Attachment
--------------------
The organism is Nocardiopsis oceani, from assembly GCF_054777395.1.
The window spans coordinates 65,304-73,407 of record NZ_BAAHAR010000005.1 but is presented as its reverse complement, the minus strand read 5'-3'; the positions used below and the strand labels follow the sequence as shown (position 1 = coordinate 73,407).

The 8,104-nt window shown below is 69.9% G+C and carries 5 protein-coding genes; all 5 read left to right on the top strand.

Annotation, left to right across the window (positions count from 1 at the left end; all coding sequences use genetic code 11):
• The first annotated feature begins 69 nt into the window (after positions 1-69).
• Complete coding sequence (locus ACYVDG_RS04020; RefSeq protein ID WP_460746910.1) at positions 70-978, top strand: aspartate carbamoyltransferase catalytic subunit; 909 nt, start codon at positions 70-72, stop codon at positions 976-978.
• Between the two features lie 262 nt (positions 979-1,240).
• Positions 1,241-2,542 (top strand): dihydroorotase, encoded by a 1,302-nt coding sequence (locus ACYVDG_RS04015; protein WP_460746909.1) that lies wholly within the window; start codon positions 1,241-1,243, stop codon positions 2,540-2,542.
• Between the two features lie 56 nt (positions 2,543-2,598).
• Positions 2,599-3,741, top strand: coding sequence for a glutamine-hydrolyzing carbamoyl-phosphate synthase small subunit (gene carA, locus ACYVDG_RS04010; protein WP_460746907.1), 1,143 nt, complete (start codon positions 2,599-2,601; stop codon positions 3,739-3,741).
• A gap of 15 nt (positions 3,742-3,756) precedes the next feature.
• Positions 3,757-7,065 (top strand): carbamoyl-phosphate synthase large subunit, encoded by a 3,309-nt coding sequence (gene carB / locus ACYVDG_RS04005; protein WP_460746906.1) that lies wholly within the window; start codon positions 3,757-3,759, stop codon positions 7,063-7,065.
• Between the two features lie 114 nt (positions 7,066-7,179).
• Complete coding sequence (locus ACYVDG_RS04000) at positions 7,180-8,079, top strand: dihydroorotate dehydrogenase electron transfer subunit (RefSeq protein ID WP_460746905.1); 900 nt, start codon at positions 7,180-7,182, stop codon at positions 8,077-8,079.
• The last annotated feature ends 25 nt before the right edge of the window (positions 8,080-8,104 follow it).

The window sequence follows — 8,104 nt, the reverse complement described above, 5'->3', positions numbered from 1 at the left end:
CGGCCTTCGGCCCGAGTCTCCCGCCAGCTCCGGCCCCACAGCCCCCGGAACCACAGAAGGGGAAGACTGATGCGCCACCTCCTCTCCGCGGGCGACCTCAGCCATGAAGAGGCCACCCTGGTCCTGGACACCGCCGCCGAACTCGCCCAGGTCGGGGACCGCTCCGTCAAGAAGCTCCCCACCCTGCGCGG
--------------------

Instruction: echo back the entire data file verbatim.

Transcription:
The organism is Nocardiopsis oceani, from assembly GCF_054777395.1.
The window spans coordinates 65,304-73,407 of record NZ_BAAHAR010000005.1 but is presented as its reverse complement, the minus strand read 5'-3'; the positions used below and the strand labels follow the sequence as shown (position 1 = coordinate 73,407).

The 8,104-nt window shown below is 69.9% G+C and carries 5 protein-coding genes; all 5 read left to right on the top strand.

Annotation, left to right across the window (positions count from 1 at the left end; all coding sequences use genetic code 11):
• The first annotated feature begins 69 nt into the window (after positions 1-69).
• Complete coding sequence (locus ACYVDG_RS04020; RefSeq protein ID WP_460746910.1) at positions 70-978, top strand: aspartate carbamoyltransferase catalytic subunit; 909 nt, start codon at positions 70-72, stop codon at positions 976-978.
• Between the two features lie 262 nt (positions 979-1,240).
• Positions 1,241-2,542 (top strand): dihydroorotase, encoded by a 1,302-nt coding sequence (locus ACYVDG_RS04015; protein WP_460746909.1) that lies wholly within the window; start codon positions 1,241-1,243, stop codon positions 2,540-2,542.
• Between the two features lie 56 nt (positions 2,543-2,598).
• Positions 2,599-3,741, top strand: coding sequence for a glutamine-hydrolyzing carbamoyl-phosphate synthase small subunit (gene carA, locus ACYVDG_RS04010; protein WP_460746907.1), 1,143 nt, complete (start codon positions 2,599-2,601; stop codon positions 3,739-3,741).
• A gap of 15 nt (positions 3,742-3,756) precedes the next feature.
• Positions 3,757-7,065 (top strand): carbamoyl-phosphate synthase large subunit, encoded by a 3,309-nt coding sequence (gene carB / locus ACYVDG_RS04005; protein WP_460746906.1) that lies wholly within the window; start codon positions 3,757-3,759, stop codon positions 7,063-7,065.
• Between the two features lie 114 nt (positions 7,066-7,179).
• Complete coding sequence (locus ACYVDG_RS04000) at positions 7,180-8,079, top strand: dihydroorotate dehydrogenase electron transfer subunit (RefSeq protein ID WP_460746905.1); 900 nt, start codon at positions 7,180-7,182, stop codon at positions 8,077-8,079.
• The last annotated feature ends 25 nt before the right edge of the window (positions 8,080-8,104 follow it).

The window sequence follows — 8,104 nt, the reverse complement described above, 5'->3', positions numbered from 1 at the left end:
CGGCCTTCGGCCCGAGTCTCCCGCCAGCTCCGGCCCCACAGCCCCCGGAACCACAGAAGGGGAAGACTGATGCGCCACCTCCTCTCCGCGGGCGACCTCAGCCATGAAGAGGCCACCCTGGTCCTGGACACCGCCGCCGAACTCGCCCAGGTCGGGGACCGCTCCGTCAAGAAGCTCCCCACCCTGCGCGG